Integrated vascular surgery program features may optimize trainee wellness and decrease attrition


Today’s program at the 2023 Vascular Annual Meeting (VAM) will feature the presentation of an abstract by R. Debbie Li, MD, Loyola University Medical Center, Chicago, on the divergent perceived experiences of the shared learning environment by vascular and general surgery residents.

The research, led by Dawn M. Coleman, MD, Duke University Medical Center, Durham, North Carolina, and Malachi Sheahan III, MD, on behalf of the Vascular Arm of the SECOND Trial was carried out in the belief that “an enriching learning environment is integral to resident wellness” per the abstract. The study team aimed to identify differences in the experience of vascular and general surgery residents with a view to finding “practical levers for change” in improving resident wellness and addressing rates of attrition.

Li and colleagues conducted a convergent mixed-methods study which included the use of cross-sectional surveys following the 2020 ABS In-Training Examination (ABSITE) and Vascular In-Training Examination (VSITE). This survey looked at eight domains of the learning environment and resident wellness, while multivariable logistic regression models were used to compare thoughts of attrition between postgraduate year (PGY) 1–3 residents in general and vascular surgery across 57 institutions. Focus groups were also conducted at last year’s VAM.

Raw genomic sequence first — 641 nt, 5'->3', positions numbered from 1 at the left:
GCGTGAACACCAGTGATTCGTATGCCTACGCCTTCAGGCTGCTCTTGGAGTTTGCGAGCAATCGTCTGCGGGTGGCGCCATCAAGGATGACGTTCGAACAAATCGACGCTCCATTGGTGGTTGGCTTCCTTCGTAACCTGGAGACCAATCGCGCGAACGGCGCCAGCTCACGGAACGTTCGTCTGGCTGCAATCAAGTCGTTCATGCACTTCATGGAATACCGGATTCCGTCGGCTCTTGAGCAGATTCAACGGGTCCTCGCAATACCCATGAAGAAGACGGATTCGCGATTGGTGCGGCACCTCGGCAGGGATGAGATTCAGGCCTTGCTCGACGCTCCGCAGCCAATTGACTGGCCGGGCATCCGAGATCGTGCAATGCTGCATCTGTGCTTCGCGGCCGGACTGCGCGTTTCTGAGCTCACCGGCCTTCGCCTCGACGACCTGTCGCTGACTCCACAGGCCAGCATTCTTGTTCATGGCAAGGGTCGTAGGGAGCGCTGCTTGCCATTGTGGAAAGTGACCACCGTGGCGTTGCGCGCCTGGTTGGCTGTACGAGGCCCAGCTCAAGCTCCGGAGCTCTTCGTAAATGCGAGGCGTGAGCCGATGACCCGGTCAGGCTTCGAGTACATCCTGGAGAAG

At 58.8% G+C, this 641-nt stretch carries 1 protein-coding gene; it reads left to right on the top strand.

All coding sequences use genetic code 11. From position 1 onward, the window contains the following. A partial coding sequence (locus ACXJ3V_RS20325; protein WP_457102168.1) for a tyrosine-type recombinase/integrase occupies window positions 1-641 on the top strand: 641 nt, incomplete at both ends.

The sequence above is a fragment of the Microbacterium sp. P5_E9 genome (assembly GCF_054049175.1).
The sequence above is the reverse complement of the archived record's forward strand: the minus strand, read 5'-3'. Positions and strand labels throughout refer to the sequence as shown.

In total, 205 vascular residents and 1,198 general surgical residents responded, with general residents found to be more likely to experience mistreatment and consider leaving their program. Coleman, Li and colleagues highlight the qualitative data they collected, stating: “Vascular trainees expressed that early specialization and a smaller, more invested faculty allows for an apprenticeship model” that facilitates “frequent feedback, and thus early skill acquisition” as well as “closer relationships with co-residents and faculty.” This relationship in turn allowed vascular trainees to be more comfortable in reporting mistreatment.

These differences, the study authors suggest, may be the result of “intrinsic features of the integrated training paradigm that are not easily replicated” by larger surgical training programs. Li et al say they are “thrilled” with these results, and propose in conclusion that “optimization of differential aspects of the learning environment is crucial to continue to enhance the next generation of our surgical workforce.”


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